The stoop. Unfortunately entirely unavoidable. It begins with the nappy changes, gets developed further trying to avoid head injuries whilst being dragged into playhouses and through tunnels and reaches a critical point after years of having to push and/or drag bikes, trikes and scooters, most commonly without it’s rider because they only wanted to use it for fifteen seconds on the way to the park.
The stoop gets cemented permanently into an almost right angled position when her child starts school and they fully expect their bike/trike/scooter to be available for their use on the way home*.

*Most likely to be having a massive meltdown and not at all interested in bike/trike/scooter.

If you happen across one of these unfortunate looking characters, don’t assume, by trying to stop that voice from coming out of her child’s face, she’s making a rod for her own back  – if she were, she’d be stood a lot straighter. Instead, give her a reassuring look and throw a chocolate bar at her.  That might help.

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About Me

I am a dental hygienist, a mother and a blogger. I fell into all of these things by accident, well apart from motherhood – that was a military operation that would put the Special Ops Force to shame involving a bicarbonate of soda douche… but perhaps the less said about that the better.

I used to have many fantasies about motherhood but then I had children and they ruined everything so now I write about my observations of motherhood with the occasional bit of oral health advice thrown in for good measure.

You can follow me on many social media platforms however, I would suggest Facebook and Twitter just for starters.

Feel free to email me about anything, especially if you’re a magazine and want me to write a column for you. I’m an attention whore so will probably do it for free.

Thank you for reading and remember to always brush before breakfast and don’t rinse out with water afterwards. Not many people know that. You’re welcome.

Remembering the details

There have been so many times since my children have been born, that I’ve reached over to pick up my phone and photograph a moment only to find my phone out of reach.  Frustrated at the missed opportunity, I’ve attempted to freeze frame the moment in my mind’s eye and fix it permanently into my memory box. I have long forgotten these memories or have no idea whether the ones I do remember were the ones I really wanted to.

It happened just the other day. Me and my nearly three year old boy were on the sofa, watching a film. He was laying, following the curve of my legs and lower body, resting one hand on top of mine and pushing one of his feet down the side of my slipper boot I had on. Once he had firmly wedged his foot in and was satisfied with it’s position, he remained still. My phone in the other room, I was unable to capture the image; a moment when his little foot, small enough to fit in the gap, wriggled so warmly next to mine.

Going through thousands of photos files recently, looking for one picture in particular, I came across a video. I don’t know what made me click on it – there are hundred of videos. In it was my son about six months old and my two and a half year old daughter. My son is belly laughing and there is this beautiful interaction between the two of them. I’m filming it and as I watch it back I have absolutely no recollection of the moment or any details surrounding it. So it seems that even if I do capture the moments, I still may not remember them.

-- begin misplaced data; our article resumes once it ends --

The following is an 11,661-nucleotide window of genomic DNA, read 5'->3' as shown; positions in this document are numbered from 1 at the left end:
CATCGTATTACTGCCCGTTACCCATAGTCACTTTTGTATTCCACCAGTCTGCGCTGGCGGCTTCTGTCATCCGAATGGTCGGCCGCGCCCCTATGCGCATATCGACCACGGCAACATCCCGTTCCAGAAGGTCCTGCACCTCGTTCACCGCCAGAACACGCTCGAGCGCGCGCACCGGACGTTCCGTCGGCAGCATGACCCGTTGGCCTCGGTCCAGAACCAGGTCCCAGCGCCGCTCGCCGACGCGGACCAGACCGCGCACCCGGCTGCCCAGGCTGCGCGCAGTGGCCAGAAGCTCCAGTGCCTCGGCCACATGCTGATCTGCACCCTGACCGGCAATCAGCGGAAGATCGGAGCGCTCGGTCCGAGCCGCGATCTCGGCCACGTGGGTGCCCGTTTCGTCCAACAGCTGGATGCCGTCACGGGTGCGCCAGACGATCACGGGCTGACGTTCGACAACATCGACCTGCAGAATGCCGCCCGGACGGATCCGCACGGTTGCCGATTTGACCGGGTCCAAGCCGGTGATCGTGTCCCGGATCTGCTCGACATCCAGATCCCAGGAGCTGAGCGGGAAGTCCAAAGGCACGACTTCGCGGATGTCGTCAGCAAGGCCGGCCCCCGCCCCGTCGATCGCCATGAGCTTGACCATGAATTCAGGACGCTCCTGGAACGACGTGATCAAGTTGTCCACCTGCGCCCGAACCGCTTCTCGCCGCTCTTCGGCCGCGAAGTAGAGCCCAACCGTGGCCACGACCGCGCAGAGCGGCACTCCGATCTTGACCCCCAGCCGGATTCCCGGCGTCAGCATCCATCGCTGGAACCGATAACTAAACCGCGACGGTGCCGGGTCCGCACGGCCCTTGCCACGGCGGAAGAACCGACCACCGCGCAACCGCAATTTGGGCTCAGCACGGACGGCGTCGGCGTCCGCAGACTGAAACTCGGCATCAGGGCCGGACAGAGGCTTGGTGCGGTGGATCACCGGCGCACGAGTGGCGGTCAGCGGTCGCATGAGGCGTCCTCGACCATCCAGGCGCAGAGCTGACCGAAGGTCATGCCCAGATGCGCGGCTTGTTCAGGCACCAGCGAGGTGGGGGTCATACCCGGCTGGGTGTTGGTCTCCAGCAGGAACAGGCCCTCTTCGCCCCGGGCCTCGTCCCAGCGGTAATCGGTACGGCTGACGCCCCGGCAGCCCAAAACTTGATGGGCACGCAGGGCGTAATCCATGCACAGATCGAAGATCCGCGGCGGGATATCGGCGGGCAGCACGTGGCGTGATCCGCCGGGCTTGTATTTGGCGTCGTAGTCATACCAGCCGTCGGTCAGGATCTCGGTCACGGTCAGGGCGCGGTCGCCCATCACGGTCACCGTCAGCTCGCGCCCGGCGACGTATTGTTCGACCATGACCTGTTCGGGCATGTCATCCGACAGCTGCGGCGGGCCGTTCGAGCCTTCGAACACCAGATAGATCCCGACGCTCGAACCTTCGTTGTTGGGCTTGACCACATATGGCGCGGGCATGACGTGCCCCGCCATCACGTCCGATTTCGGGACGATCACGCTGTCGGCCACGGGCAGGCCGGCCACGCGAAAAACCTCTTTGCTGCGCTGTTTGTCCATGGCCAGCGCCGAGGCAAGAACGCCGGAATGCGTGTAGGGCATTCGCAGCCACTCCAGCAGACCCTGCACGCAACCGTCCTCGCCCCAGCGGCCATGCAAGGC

Technology has been in the limelight a lot recently especially regarding what kind of future we can expect for our children when everyone spends so much time staring at a screen. I have read articles demanding parents put down to their phones, stop filming, stop sharing on social media and live in the moment.

This forgotten video was a wonderful reminder that memories can become skewed. Through the day to day drudgery of trying to make each day perfect, feeling overwhelmed with guilt at not achieving it and focussing on a belief my children don’t have the relationship I yearned them to have, I had forgotten the details. A beautiful moment lasting a few minutes showed me the truth. And with each subsequent photo file, leaving a trail like breadcrumbs to lost moments, good and bad, they helped me challenge my self image as a mother which always seems to be heavily weighted with regret.

So I say, keep taking photos. Keep filming. Capture the details. Share them if you want to. Every so often, look back and remind yourself of what a good job you are doing. Remind yourself that your children are nourished, stimulated and loved. Remind yourself that you are perfect in their eyes. And then, one day, you’ll be able to remember the details together.

I don't know exactly when this was taken, or what we did that day but what I do know is, it must have been taken when Dad was at work and her little brother was still asleep so we're having undisturbed, tired mummy cuddles

An Idiot’s Guide to Toddlers

otally Unreasonable

Toddlers are bipolar with multiple personalities. They switch between personas frequently and swiftly without warning. Don’t assume that just because they’re coming towards you with their lips pouting that they won’t punch you in the face.


Like collectormaniacs, they squirrel away objects in every corner of the house with a preference for large quantities that are impossible to carry all at once. You will be expected to carry this precious bounty every time you leave the house otherwise Psycho personality will make an appearance.


You can’t knock a Toddler’s determination. They can do everything. They don’t need your help. It’s just a shame their tiny little fingers or inability to judge space and time coherently means that they end up flipping out, blaming you for their failure at everything. Help them but DON’T HELP THEM. They need your help but THEY DON’T NEED YOUR HELP. Help them but make sure they don’t know YOU’RE HELPING THEM. STOP HELPING.